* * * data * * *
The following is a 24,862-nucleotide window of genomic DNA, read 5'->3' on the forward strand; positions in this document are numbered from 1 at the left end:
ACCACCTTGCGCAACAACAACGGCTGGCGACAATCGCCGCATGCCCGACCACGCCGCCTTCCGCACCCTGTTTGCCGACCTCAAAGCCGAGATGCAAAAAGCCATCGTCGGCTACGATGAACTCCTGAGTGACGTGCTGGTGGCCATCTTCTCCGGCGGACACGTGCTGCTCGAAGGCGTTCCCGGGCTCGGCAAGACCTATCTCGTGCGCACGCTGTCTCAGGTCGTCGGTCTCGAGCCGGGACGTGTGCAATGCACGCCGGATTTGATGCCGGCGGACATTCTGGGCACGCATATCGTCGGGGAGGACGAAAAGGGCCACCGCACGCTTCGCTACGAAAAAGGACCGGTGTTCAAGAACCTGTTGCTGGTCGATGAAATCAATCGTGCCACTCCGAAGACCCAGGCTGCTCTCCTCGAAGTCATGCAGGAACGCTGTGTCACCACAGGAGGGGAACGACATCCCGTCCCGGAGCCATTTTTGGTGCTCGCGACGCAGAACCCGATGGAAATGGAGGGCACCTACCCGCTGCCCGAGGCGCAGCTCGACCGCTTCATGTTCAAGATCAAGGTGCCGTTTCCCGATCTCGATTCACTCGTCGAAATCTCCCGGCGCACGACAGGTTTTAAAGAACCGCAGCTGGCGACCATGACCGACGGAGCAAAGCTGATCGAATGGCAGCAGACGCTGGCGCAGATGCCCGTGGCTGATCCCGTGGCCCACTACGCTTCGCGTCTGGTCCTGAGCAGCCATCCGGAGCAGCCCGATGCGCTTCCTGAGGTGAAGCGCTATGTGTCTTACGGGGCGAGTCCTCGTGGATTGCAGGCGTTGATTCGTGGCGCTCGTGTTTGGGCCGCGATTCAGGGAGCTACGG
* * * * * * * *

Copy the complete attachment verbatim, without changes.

The following is a 24,862-nucleotide window of genomic DNA, read 5'->3' on the forward strand; positions in this document are numbered from 1 at the left end:
ACCACCTTGCGCAACAACAACGGCTGGCGACAATCGCCGCATGCCCGACCACGCCGCCTTCCGCACCCTGTTTGCCGACCTCAAAGCCGAGATGCAAAAAGCCATCGTCGGCTACGATGAACTCCTGAGTGACGTGCTGGTGGCCATCTTCTCCGGCGGACACGTGCTGCTCGAAGGCGTTCCCGGGCTCGGCAAGACCTATCTCGTGCGCACGCTGTCTCAGGTCGTCGGTCTCGAGCCGGGACGTGTGCAATGCACGCCGGATTTGATGCCGGCGGACATTCTGGGCACGCATATCGTCGGGGAGGACGAAAAGGGCCACCGCACGCTTCGCTACGAAAAAGGACCGGTGTTCAAGAACCTGTTGCTGGTCGATGAAATCAATCGTGCCACTCCGAAGACCCAGGCTGCTCTCCTCGAAGTCATGCAGGAACGCTGTGTCACCACAGGAGGGGAACGACATCCCGTCCCGGAGCCATTTTTGGTGCTCGCGACGCAGAACCCGATGGAAATGGAGGGCACCTACCCGCTGCCCGAGGCGCAGCTCGACCGCTTCATGTTCAAGATCAAGGTGCCGTTTCCCGATCTCGATTCACTCGTCGAAATCTCCCGGCGCACGACAGGTTTTAAAGAACCGCAGCTGGCGACCATGACCGACGGAGCAAAGCTGATCGAATGGCAGCAGACGCTGGCGCAGATGCCCGTGGCTGATCCCGTGGCCCACTACGCTTCGCGTCTGGTCCTGAGCAGCCATCCGGAGCAGCCCGATGCGCTTCCTGAGGTGAAGCGCTATGTGTCTTACGGGGCGAGTCCTCGTGGATTGCAGGCGTTGATTCGTGGCGCTCGTGTTTGGGCCGCGATTCAGGGAGCTACGG